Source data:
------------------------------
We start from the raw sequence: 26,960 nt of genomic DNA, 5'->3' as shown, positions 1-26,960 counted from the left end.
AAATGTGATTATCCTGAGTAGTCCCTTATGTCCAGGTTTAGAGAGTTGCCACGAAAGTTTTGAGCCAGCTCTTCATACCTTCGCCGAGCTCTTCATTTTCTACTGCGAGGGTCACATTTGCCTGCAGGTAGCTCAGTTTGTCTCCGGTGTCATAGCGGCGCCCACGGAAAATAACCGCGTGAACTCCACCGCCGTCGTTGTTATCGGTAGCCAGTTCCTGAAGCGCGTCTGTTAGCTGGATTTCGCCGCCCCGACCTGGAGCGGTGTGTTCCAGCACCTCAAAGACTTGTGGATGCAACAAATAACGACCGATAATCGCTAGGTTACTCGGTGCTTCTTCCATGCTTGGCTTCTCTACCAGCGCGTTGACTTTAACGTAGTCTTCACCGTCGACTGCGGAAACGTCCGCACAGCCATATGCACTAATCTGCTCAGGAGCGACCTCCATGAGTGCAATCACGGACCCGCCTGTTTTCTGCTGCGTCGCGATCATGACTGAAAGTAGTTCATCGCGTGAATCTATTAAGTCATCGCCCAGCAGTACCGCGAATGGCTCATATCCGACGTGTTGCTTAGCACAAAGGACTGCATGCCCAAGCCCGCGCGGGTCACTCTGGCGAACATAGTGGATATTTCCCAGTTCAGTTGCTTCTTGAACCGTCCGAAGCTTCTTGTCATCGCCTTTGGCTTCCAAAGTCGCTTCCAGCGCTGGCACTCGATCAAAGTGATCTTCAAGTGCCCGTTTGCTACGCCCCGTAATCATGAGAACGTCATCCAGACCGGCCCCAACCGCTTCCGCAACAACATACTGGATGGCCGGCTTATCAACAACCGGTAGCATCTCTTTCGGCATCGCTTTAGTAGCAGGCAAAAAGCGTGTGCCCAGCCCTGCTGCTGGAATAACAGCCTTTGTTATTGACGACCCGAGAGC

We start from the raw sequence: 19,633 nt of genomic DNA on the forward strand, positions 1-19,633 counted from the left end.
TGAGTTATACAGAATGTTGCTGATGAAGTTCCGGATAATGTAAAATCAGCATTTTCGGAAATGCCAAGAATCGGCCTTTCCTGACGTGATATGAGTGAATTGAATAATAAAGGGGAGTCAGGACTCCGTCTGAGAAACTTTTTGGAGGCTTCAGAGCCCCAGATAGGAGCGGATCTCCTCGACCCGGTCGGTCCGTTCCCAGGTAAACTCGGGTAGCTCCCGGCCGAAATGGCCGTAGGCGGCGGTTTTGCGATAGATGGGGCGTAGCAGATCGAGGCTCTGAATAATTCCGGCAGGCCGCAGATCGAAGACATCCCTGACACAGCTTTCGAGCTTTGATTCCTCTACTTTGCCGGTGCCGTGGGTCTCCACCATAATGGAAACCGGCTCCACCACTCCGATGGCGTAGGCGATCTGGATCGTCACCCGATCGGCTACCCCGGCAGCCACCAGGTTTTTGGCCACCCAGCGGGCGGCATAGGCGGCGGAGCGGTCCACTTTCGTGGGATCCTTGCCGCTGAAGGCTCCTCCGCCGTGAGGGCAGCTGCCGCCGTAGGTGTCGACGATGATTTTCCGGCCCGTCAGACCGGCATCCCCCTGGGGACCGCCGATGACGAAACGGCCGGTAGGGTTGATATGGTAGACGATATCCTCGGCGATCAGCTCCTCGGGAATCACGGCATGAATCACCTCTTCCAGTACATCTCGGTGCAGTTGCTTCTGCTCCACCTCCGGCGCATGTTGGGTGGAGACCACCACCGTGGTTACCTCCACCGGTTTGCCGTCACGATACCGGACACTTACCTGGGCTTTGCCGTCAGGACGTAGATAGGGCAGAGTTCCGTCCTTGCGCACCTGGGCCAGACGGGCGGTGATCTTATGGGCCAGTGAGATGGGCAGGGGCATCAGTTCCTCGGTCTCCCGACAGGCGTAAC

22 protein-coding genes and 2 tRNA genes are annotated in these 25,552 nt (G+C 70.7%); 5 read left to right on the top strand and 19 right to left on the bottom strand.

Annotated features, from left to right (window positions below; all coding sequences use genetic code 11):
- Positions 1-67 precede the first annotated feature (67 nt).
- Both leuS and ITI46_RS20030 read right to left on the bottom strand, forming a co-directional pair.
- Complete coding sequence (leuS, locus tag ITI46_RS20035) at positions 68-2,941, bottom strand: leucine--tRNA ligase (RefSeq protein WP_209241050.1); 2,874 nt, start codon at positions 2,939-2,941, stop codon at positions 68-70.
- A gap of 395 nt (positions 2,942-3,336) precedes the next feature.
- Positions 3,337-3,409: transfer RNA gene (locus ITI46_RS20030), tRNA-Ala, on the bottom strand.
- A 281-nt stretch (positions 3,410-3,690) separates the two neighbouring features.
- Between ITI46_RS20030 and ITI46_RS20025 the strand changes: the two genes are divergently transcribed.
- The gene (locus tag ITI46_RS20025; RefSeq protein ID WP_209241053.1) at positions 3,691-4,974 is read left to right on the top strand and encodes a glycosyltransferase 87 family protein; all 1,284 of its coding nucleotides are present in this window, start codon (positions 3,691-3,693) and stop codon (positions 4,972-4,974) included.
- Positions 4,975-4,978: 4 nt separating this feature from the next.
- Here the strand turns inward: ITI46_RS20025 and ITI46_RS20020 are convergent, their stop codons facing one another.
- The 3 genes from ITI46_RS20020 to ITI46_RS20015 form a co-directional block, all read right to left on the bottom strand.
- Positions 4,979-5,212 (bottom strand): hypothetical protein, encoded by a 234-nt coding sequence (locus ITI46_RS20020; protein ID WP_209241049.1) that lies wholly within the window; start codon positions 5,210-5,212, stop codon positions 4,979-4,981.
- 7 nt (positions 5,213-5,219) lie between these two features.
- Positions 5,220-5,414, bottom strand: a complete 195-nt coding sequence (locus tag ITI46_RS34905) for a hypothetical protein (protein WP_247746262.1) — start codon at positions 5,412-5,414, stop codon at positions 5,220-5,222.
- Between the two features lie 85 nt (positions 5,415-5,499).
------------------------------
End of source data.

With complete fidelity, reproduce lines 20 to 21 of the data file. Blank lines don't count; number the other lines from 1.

- Positions 5,220-5,414, bottom strand: a complete 195-nt coding sequence (locus tag ITI46_RS34905) for a hypothetical protein (protein WP_247746262.1) — start codon at positions 5,412-5,414, stop codon at positions 5,220-5,222.
- Between the two features lie 85 nt (positions 5,415-5,499).